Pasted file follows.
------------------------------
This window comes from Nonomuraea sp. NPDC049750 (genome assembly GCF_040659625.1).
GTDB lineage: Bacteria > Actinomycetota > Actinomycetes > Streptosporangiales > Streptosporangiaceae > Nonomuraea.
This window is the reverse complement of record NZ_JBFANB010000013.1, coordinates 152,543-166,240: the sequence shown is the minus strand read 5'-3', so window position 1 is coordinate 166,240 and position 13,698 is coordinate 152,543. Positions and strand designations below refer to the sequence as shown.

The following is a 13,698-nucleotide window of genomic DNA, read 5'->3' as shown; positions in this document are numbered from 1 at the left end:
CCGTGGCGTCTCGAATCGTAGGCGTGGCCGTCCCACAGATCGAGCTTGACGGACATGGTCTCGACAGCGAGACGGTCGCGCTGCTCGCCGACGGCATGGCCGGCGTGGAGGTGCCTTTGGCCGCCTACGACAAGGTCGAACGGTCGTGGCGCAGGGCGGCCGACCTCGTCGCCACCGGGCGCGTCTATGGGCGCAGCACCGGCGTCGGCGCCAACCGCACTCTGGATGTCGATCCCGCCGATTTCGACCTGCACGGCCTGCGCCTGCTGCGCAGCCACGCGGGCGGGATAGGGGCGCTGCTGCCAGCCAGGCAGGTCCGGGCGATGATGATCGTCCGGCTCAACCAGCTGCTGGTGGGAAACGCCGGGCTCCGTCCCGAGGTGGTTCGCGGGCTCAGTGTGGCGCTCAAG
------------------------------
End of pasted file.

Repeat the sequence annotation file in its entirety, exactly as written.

This window comes from Nonomuraea sp. NPDC049750 (genome assembly GCF_040659625.1).
GTDB lineage: Bacteria > Actinomycetota > Actinomycetes > Streptosporangiales > Streptosporangiaceae > Nonomuraea.
This window is the reverse complement of record NZ_JBFANB010000013.1, coordinates 152,543-166,240: the sequence shown is the minus strand read 5'-3', so window position 1 is coordinate 166,240 and position 13,698 is coordinate 152,543. Positions and strand designations below refer to the sequence as shown.

The following is a 13,698-nucleotide window of genomic DNA, read 5'->3' as shown; positions in this document are numbered from 1 at the left end:
CCGTGGCGTCTCGAATCGTAGGCGTGGCCGTCCCACAGATCGAGCTTGACGGACATGGTCTCGACAGCGAGACGGTCGCGCTGCTCGCCGACGGCATGGCCGGCGTGGAGGTGCCTTTGGCCGCCTACGACAAGGTCGAACGGTCGTGGCGCAGGGCGGCCGACCTCGTCGCCACCGGGCGCGTCTATGGGCGCAGCACCGGCGTCGGCGCCAACCGCACTCTGGATGTCGATCCCGCCGATTTCGACCTGCACGGCCTGCGCCTGCTGCGCAGCCACGCGGGCGGGATAGGGGCGCTGCTGCCAGCCAGGCAGGTCCGGGCGATGATGATCGTCCGGCTCAACCAGCTGCTGGTGGGAAACGCCGGGCTCCGTCCCGAGGTGGTTCGCGGGCTCAGTGTGGCGCTCAAG